DYI Troubleshooting and Fixing Air in Your Brake Line: A Comprehensive Guide

by | Apr 14, 2023

Learn how to identify, diagnose, and resolve air in your brake line for optimum vehicle safety and performance

Air in the brake line is a common and potentially dangerous issue that affects a vehicle's braking system. It can compromise the safety and performance of your car, leading to longer stopping distances and reduced braking power. In this comprehensive guide, we will discuss the causes, symptoms, and solutions for air in the brake line, helping you maintain optimum vehicle safety and performance.

Understanding the Brake System and Hydraulic Fluid

Before we delve into the issue of air in the brake line, it's essential to understand the role of the brake system and hydraulic fluid in your vehicle. The brake system consists of several components, including the brake pedal, master cylinder, brake lines, calipers, brake pads, and rotors. When you apply pressure to the brake pedal, hydraulic fluid is forced through the brake lines, causing the calipers to squeeze the brake pads against the rotors, which in turn slows down the vehicle.

Hydraulic fluid, also known as brake fluid, is a non-compressible liquid that transfers force from the master cylinder to the brake calipers. It is essential for the proper functioning of the braking system, as it ensures consistent and efficient transfer of force. Air, on the other hand, is compressible and can negatively impact the performance of your braking system.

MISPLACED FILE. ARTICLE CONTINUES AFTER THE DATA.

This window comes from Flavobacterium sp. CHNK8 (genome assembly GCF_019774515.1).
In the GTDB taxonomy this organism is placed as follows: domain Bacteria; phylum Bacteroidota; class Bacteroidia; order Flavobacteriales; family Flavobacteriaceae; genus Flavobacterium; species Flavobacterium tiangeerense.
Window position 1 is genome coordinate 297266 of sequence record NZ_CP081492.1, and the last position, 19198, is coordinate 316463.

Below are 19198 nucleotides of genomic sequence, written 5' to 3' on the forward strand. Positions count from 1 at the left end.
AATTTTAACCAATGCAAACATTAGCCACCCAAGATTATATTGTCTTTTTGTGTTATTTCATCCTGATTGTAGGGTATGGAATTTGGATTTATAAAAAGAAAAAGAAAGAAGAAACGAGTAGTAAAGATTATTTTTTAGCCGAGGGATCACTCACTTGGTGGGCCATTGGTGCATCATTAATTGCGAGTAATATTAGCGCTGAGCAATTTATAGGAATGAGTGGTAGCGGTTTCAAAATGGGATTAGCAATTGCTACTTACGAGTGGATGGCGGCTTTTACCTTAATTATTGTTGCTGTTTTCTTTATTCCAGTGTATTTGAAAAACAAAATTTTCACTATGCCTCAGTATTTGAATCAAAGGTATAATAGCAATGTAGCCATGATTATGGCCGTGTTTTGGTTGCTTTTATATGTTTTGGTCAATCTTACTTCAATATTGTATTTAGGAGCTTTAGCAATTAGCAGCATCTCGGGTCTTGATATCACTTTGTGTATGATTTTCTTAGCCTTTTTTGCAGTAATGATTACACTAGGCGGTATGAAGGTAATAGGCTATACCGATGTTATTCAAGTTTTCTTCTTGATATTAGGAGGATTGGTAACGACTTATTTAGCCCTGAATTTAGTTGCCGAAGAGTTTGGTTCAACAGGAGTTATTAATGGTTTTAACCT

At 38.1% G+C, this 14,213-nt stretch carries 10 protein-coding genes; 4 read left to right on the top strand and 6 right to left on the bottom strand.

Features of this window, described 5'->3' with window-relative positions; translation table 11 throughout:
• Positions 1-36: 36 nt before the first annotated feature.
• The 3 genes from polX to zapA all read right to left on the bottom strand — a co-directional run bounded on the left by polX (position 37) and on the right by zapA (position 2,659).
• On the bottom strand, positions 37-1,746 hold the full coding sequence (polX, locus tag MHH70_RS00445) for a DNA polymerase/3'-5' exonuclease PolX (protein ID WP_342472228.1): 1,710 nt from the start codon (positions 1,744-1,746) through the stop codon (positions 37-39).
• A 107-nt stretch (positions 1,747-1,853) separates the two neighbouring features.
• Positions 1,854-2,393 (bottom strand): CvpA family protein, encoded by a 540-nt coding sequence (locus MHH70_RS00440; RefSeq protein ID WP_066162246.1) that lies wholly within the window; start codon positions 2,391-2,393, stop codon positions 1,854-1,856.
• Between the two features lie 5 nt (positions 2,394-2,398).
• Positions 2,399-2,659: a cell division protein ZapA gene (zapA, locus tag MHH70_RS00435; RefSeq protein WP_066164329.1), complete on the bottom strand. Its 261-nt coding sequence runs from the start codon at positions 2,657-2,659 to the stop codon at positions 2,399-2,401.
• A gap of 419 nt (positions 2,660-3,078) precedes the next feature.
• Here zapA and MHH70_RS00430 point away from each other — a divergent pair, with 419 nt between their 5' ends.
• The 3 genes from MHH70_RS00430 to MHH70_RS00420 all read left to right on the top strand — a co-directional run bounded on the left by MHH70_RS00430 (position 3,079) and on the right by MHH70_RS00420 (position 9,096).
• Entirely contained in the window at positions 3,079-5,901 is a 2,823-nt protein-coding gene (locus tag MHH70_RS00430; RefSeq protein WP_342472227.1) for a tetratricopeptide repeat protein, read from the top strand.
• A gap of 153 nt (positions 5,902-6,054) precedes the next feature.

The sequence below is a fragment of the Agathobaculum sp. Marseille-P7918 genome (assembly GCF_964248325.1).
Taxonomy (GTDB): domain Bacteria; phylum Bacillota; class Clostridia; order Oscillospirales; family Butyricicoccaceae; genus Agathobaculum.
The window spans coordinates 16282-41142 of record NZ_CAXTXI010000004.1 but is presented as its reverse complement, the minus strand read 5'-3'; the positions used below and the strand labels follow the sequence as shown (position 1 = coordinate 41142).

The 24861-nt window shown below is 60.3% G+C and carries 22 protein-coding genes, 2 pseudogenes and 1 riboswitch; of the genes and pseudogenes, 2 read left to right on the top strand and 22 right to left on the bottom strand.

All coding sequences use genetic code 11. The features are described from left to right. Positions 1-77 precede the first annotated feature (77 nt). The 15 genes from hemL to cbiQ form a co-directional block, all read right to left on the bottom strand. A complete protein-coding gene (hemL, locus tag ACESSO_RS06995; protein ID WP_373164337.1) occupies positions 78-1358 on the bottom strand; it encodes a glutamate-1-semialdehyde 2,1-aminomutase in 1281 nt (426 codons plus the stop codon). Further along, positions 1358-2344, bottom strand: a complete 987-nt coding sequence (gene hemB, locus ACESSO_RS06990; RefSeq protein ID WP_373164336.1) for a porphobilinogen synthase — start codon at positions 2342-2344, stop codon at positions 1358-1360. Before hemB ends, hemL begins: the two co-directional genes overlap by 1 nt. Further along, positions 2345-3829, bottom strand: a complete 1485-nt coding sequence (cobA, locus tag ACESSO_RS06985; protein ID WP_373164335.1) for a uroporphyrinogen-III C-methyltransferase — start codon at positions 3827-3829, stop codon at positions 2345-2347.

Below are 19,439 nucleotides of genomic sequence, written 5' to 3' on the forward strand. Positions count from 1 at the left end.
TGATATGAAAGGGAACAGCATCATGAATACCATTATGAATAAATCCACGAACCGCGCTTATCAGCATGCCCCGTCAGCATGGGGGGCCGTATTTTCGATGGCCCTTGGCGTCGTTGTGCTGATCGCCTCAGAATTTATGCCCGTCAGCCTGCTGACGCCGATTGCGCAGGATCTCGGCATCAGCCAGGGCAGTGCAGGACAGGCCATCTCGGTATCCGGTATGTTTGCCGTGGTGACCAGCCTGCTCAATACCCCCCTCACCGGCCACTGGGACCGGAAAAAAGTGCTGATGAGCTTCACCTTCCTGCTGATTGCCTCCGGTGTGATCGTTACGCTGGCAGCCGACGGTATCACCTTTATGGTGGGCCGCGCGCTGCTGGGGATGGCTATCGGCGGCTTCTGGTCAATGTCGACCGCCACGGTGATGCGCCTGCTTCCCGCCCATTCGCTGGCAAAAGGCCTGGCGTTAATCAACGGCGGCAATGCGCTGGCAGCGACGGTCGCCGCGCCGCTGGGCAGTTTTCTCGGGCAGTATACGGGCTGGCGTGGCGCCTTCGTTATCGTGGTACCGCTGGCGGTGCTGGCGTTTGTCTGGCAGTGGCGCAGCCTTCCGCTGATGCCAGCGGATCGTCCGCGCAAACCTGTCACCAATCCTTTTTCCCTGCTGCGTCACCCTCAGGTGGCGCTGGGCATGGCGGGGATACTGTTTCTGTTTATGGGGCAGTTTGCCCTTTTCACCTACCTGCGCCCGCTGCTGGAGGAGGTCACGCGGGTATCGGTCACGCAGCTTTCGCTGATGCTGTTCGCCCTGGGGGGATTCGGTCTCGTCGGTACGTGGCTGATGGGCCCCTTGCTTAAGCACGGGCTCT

Causes of Air in the Brake Line

There are several reasons why air can enter the brake line, compromising the efficiency of your braking system:

  1. Leaky brake lines or components: Damaged or corroded brake lines, calipers, or other components can allow air to enter the system, displacing hydraulic fluid and creating air pockets.
  2. Improperly bled brakes: If the brakes are not bled correctly after maintenance or repair, air may remain trapped in the system.
  3. Low brake fluid levels: Insufficient brake fluid in the master cylinder can cause air to be drawn into the brake lines when the brake pedal is pressed.
  4. Worn or damaged seals: Deteriorated seals in the master cylinder or calipers can allow air to enter the brake system.

Identifying Symptoms of Air in the Brake Line

Air in the brake line can manifest in several ways, affecting the performance of your braking system. Here are some common symptoms to watch out for:

  1. Spongy or soft brake pedal: A spongy or soft brake pedal indicates that there is air in the brake line, as the compressibility of the air reduces the force transmitted through the hydraulic fluid.
  2. Longer stopping distances: Air in the brake line can cause your vehicle to take longer to come to a complete stop, as the braking force is diminished.
  3. Inefficient braking: If your brakes feel less effective than usual or require more pressure to slow the vehicle down, air in the brake line may be the culprit.
  4. Brake pedal sinking to the floor: In severe cases, the brake pedal may sink all the way to the floor when pressed, indicating a significant amount of air in the brake line.

Fixing Air in the Brake Line: Bleeding the Brakes